Deposits should be sent to:
9641 Carousel Center Drive Syracuse, NY 13290
Re: Global School
Payment for the course should be made in full at least one month ahead of arrival.
Can I tailor a course to my group’s interests?
The Global School staff can tailor your course to meet your group’s special needs and interests in three ways:
- The Pilgrimage Option: This option emphasizes the spiritual and theological underpinnings of your course material. The Pilgrimage program is grounded in Benedictine spirituality, beginning and ending each day with prayer and reflection. The Benedictine framework for the course emphasizes living contemplatively in such a way that leads to praxis or action in the world.
- The Youth Option: Youth Global School Courses are designed to promote global awareness and a sense of vocation among youth participants, empowering them to act for justice in their local communities and the world. These courses offer appropriate methodologies and activities and emphasize engaging with Salvadoran youth of a similar age. The Global School recommends the Youth Leadership and Activism or Theatre of the Oppressed courses for youth groups, though the Youth Option can be applied to any course in the catalogue.
- The Focus Option: You can work with Global School staff to define a specific focus for your course that will help to hone in on the interests of your group. The most common example is the Introduction to Human Rights course, which looks at human rights through a specific lens, such as women’s rights or environmental rights. These themes can also be applied to either the Youth or the Pilgrimage Options.
Can I participate in a course by myself, or do I have to come down with a group?
Cristosal offers Open Courses throughout the year, which are open to enrollment by individuals or small groups. Open Courses have preset dates and curricula. Participants join with people from around North America in El Salvador, providing an even greater diversity of perspectives and a great opportunity to meet new friends and colleagues. The Open Courses being offered in 2105 were: LGBT Rights & Sexual Diversity Ministry, Theologies of Mission & Development, Theater of the Oppressed, Migration & Human Trafficking and Election Observation and Democracy Building. (See course descriptions for Open Course dates.)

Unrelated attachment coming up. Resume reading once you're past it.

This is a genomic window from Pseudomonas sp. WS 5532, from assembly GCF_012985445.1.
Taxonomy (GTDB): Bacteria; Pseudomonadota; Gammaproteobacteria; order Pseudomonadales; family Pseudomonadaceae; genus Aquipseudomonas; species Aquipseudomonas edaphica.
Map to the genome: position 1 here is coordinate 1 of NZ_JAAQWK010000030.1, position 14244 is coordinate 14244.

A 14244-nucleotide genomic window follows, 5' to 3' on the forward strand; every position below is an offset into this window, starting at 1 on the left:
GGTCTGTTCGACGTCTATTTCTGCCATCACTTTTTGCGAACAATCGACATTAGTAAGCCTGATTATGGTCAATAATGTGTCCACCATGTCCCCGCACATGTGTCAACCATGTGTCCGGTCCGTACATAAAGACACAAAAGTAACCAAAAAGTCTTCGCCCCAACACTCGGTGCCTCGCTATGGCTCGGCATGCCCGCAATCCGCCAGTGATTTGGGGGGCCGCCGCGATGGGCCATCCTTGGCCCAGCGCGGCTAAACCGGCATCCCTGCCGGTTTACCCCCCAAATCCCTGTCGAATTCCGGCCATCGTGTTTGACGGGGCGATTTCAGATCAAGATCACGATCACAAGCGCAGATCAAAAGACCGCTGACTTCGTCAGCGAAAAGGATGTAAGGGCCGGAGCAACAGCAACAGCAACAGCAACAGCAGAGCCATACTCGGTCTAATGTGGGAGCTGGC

Is El Salvador safe for foreign travelers?
Yes. The most recent travel advisory released by U.S. Department of State states that:
Tens of thousands of U.S. citizens safely visit El Salvador each year for study, tourism, business, and volunteer work. There is no information to suggest that U.S. citizens are specifically targeted by criminals.
Cristosal is in constant conversation with U.S. Embassy staff to monitor the security threat to North American visitors. Currently, the State Department views El Salvador as a safe and attractive destination for engagement and cultural exchange programs like the Global School.
Your participation in the Global School is an active means of forging healthy relationships of exchange and dialogue with neighbors throughout the Americas.
Cristosal has 15 years of experience bringing groups of North Americans to El Salvador without a single safety incident. If Global School participants honor their commitments to abide by Cristosal’s security guidelines, it is very unlikely that you will be affected by any type of crime or incident, including petty theft. Most people find El Salvador to be a beautiful country and Salvadorans to be inspiring and extraordinarily welcoming hosts.
What about the beach?
A typical course concludes with a one-night stay at the beach. Global School courses are intense. We have found it useful for groups to set aside a final day to decompress and reflect before heading home. Global School participants sometimes raise concerns about whether it is appropriate to spend a day at the beach after a week focused on addressing issues of poverty and human rights. If this is a concern, groups can request alternative activities on the final day. However, accommodations at the beach are modest and should not make Global School participants feel uncomfortable. El Salvador is a beautiful country, and most Salvadorans want visitors to see the country for all that it is and enjoy it to the fullest.